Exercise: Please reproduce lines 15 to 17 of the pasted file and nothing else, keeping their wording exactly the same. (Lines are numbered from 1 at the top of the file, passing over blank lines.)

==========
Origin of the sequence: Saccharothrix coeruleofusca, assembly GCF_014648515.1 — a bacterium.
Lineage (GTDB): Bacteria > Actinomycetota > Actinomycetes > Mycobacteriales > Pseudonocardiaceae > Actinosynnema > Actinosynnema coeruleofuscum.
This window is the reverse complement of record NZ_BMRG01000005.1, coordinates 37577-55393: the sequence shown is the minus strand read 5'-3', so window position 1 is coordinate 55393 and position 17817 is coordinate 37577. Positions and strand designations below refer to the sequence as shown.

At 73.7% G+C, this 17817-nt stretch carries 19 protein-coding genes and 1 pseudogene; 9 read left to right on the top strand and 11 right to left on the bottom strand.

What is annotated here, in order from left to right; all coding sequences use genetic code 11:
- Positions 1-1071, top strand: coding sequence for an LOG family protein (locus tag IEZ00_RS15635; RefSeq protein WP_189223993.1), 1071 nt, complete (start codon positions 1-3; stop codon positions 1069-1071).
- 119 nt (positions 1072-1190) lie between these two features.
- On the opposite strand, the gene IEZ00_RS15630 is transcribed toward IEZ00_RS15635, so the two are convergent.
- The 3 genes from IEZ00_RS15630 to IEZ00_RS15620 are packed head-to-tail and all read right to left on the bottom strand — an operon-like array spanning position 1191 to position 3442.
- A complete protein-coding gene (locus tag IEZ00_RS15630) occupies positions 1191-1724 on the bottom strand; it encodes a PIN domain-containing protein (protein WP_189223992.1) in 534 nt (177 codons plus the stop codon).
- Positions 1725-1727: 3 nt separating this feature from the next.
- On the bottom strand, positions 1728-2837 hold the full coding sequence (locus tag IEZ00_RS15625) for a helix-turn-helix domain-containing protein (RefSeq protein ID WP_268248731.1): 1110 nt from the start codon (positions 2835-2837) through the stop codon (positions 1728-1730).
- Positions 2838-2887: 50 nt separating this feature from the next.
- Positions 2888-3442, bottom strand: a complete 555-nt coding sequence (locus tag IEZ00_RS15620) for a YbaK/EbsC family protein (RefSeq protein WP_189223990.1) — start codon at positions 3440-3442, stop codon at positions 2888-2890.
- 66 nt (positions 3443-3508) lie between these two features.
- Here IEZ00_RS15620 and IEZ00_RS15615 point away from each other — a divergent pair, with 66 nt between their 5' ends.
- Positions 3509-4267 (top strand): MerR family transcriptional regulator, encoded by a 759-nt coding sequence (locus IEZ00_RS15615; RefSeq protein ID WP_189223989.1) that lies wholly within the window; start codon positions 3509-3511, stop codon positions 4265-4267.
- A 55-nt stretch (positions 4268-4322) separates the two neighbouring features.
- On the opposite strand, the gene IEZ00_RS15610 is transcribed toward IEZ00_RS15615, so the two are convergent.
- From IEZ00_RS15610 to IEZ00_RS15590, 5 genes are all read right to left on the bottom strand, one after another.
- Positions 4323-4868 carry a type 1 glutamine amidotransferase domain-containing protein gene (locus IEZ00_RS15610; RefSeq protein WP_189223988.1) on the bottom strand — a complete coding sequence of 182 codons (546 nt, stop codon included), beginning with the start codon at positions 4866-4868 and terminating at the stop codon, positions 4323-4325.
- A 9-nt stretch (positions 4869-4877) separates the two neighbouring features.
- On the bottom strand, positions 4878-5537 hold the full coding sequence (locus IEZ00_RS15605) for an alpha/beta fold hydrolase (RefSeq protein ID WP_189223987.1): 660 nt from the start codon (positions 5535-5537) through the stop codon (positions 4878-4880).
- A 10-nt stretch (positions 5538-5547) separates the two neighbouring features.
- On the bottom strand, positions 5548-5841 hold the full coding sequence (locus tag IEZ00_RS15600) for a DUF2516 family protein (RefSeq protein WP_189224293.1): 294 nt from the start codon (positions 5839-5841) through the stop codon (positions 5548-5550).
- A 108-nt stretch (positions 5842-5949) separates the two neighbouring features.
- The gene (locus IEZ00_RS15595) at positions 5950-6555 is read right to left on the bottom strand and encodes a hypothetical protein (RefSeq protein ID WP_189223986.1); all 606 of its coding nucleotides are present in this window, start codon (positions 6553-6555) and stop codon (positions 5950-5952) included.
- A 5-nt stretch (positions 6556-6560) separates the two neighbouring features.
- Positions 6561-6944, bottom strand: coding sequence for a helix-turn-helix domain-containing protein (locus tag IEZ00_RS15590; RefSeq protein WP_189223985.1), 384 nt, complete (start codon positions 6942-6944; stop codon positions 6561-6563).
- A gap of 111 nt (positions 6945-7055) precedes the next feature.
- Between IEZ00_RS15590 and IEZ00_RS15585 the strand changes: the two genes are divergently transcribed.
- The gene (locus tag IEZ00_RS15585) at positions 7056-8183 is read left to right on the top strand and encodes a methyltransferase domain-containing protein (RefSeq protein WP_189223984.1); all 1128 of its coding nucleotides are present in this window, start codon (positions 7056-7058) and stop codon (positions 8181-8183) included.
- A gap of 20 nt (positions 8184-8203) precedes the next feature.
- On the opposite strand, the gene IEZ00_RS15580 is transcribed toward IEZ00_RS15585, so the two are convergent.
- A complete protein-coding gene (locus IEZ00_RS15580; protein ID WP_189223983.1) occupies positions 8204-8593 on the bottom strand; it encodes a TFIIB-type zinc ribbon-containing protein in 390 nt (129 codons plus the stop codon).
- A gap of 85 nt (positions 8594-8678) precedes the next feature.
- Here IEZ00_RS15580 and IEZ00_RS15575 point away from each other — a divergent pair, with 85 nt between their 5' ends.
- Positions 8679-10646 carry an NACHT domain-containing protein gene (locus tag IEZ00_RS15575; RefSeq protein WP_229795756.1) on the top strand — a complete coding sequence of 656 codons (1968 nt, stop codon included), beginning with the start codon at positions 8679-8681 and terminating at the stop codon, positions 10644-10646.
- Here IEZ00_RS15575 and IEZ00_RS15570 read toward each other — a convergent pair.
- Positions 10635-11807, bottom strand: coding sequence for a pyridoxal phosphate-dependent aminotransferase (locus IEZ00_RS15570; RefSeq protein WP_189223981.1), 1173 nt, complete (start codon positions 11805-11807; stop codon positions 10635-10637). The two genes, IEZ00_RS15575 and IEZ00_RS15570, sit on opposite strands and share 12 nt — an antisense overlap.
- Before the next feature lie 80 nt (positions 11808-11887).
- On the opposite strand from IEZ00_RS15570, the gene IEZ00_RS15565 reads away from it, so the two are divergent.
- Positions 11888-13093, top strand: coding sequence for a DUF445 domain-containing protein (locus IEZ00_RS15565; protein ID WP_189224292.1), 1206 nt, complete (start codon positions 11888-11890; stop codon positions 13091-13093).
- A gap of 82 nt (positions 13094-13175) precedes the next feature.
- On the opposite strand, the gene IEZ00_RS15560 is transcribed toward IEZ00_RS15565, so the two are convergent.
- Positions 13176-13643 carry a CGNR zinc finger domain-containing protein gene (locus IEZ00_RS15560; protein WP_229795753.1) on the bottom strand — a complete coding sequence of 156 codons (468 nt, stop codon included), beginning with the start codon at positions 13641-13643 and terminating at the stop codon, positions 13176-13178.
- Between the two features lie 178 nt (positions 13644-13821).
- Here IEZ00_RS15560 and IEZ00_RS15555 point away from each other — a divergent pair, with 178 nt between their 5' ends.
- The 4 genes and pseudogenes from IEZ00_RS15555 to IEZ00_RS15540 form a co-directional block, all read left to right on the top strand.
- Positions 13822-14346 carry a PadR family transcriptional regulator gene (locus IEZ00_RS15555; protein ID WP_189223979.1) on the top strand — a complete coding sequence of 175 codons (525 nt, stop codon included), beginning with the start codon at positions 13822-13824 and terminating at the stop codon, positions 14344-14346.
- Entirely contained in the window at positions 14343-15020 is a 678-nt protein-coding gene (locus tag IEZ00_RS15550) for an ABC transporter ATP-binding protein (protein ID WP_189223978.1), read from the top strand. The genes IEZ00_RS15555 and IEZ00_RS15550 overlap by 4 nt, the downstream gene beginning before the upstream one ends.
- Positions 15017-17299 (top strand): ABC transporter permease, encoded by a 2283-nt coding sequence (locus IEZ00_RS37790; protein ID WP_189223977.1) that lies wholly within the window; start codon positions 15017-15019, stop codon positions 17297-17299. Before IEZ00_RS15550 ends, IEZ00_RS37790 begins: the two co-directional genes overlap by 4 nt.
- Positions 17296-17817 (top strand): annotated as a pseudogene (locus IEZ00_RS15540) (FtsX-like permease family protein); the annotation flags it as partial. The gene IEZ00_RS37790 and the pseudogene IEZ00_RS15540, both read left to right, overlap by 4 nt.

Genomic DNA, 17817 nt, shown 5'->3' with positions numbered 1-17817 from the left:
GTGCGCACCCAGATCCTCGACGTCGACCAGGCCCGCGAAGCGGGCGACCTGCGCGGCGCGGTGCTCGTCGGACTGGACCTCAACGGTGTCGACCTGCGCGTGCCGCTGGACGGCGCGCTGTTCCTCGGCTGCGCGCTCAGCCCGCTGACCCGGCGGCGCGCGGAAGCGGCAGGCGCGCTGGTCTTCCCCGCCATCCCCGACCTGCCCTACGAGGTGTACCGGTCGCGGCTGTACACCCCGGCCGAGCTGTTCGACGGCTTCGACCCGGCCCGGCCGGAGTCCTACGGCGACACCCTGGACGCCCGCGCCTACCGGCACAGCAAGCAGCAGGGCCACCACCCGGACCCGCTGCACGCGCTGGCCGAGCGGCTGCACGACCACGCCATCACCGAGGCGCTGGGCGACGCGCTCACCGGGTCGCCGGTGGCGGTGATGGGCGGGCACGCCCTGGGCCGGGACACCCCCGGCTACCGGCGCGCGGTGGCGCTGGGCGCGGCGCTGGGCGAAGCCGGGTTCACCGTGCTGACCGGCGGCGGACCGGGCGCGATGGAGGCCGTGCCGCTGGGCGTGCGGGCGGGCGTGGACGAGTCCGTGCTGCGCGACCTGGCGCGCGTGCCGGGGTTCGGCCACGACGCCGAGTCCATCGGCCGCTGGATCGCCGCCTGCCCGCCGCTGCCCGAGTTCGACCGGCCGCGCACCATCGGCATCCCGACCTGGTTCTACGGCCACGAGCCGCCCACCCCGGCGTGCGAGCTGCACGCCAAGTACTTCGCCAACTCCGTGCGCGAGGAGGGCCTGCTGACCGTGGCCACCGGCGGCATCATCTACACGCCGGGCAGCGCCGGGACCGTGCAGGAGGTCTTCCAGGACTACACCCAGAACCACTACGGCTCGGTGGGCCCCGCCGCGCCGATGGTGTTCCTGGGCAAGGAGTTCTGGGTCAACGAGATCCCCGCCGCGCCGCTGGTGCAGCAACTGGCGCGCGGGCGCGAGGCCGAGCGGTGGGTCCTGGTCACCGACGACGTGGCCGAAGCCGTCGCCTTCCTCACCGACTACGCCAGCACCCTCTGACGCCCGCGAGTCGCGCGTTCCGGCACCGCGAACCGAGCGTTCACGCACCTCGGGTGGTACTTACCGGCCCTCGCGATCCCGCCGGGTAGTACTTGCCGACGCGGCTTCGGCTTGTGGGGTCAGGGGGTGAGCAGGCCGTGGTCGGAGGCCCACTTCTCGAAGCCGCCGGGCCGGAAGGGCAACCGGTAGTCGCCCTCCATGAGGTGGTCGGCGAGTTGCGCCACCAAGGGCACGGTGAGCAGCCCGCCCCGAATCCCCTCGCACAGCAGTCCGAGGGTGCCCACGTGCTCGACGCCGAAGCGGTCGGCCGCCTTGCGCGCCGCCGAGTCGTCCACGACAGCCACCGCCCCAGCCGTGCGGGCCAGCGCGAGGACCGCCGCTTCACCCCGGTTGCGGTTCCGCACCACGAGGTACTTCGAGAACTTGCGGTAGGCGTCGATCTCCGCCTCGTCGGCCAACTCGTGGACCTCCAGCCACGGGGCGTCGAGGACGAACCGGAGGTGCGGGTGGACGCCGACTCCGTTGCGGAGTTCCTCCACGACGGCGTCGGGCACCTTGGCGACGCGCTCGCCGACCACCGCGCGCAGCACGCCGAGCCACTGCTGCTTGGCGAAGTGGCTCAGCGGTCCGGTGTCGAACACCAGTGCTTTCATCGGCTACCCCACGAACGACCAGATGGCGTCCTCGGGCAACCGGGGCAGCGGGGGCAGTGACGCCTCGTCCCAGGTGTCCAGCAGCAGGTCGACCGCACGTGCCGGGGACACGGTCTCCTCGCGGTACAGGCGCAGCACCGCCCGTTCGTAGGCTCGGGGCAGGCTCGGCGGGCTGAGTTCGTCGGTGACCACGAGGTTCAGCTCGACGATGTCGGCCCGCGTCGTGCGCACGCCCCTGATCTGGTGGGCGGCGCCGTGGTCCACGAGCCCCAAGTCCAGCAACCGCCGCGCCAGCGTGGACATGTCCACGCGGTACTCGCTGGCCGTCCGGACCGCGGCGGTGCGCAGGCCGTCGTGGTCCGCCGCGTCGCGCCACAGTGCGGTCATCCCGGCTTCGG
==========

- 66 nt (positions 3443-3508) lie between these two features.
- Here IEZ00_RS15620 and IEZ00_RS15615 point away from each other — a divergent pair, with 66 nt between their 5' ends.
- Positions 3509-4267 (top strand): MerR family transcriptional regulator, encoded by a 759-nt coding sequence (locus IEZ00_RS15615; RefSeq protein ID WP_189223989.1) that lies wholly within the window; start codon positions 3509-3511, stop codon positions 4265-4267.